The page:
12. Chromosomal heterozygosity and fertility in house mice (Mus musculus domesticus) from Northern Italy.

    Science.gov (United States)

    Hauffe, H C; Searle, J B

    1998-11-01

    Following the discovery of over 40 Robertsonian (Rb) races of Mus musculus domesticus in Europe and North Africa, the house mouse has been studied extensively as an ideal model to determine the chromosomal changes that may cause or accompany speciation. Current models of chromosomal speciation are based on the assumption that heterozygous individuals have a particularly low fertility, although recent studies indicate otherwise. Despite their importance, fertility estimates for the house mouse are incomplete because traditional measurements, such as anaphase I nondisjunction and germ cell death, are rarely estimated in conjunction with litter size. In an attempt to bridge this gap, we have taken advantage of the house mouse hybrid zone in Upper Valtellina (Lombardy, Italy) in which five Rb races interbreed. We present data on the fertility of naturally occurring ("wild-caught") hybrids and of offspring from laboratory crosses of wild-caught mice ("laboratory-reared"), using various measurements. Wild-caught mice heterozygous for one fusion were more infertile than predicted from past studies, possibly due to genic hybridity; laboratory-reared heterozygotes carrying seven or eight trivalents at meiosis I and heterozygotes carrying one pentavalent also had low fertilities. These low fertilities are especially significant given the probable occurrence of a reinforcement event in Upper Valtellina.

  13. THE MANAGEMENT OF AN ORAL ANAPLASTIC SARCOMA IN A PYGMY HIPPOPOTAMUS (CHOEROPSIS LIBERIENSIS) USING INTRALESIONAL CHEMOTHERAPY.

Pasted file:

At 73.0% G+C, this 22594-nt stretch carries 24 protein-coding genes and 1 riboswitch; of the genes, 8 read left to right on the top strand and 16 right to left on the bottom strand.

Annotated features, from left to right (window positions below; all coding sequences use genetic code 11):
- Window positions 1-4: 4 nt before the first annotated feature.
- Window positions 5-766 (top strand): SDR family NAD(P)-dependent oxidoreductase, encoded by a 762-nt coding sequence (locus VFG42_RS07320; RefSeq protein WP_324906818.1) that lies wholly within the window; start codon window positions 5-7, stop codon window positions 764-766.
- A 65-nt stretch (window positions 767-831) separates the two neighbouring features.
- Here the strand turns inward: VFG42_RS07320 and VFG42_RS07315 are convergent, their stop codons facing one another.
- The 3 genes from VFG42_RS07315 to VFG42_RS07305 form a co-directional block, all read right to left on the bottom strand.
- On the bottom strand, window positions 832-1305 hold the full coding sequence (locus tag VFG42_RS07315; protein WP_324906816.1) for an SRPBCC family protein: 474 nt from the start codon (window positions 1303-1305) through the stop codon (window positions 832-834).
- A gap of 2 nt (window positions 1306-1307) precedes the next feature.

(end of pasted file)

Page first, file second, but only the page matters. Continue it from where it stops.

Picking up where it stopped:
Science.gov (United States)

    Franklinos, Lydia H V; Masters, Nicholas; Feltrer, Yedra; Pocknell, Ann; Bolt, David M; Dakin, Stephanie; Berry, Karla; Molenaar, Fieke M

    2017-03-01

    An adult female captive pygmy hippopotamus (Choeropsis liberiensis) was diagnosed with an oral anaplastic sarcoma. The tumor was surgically debulked and intralesional chemotherapy with mitomycin C (0.4 mg/cm 3 of tumor) and cisplatin (1 mg/cm 3 of tumor) was administered. Chemotherapeutic treatment proved difficult due to the risks of repeated anesthetics and unknown drug efficacies. Marked proliferation of the mass was observed during estrus, and chemotherapy was repeated as an experimental treatment to slow tumor progression in order for the animal to remain in the species breeding program. Tumor proliferation was detected during the first trimester of pregnancy; however, in the lactation period, the mass became quiescent. No adverse reactions to chemotherapeutic drugs were observed and the animal continues to be monitored for tumor progression. This is the first report of an anaplastic sarcoma and of chemotherapy use in a pygmy hippopotamus and it highlights logistical considerations for treating neoplasia in this species.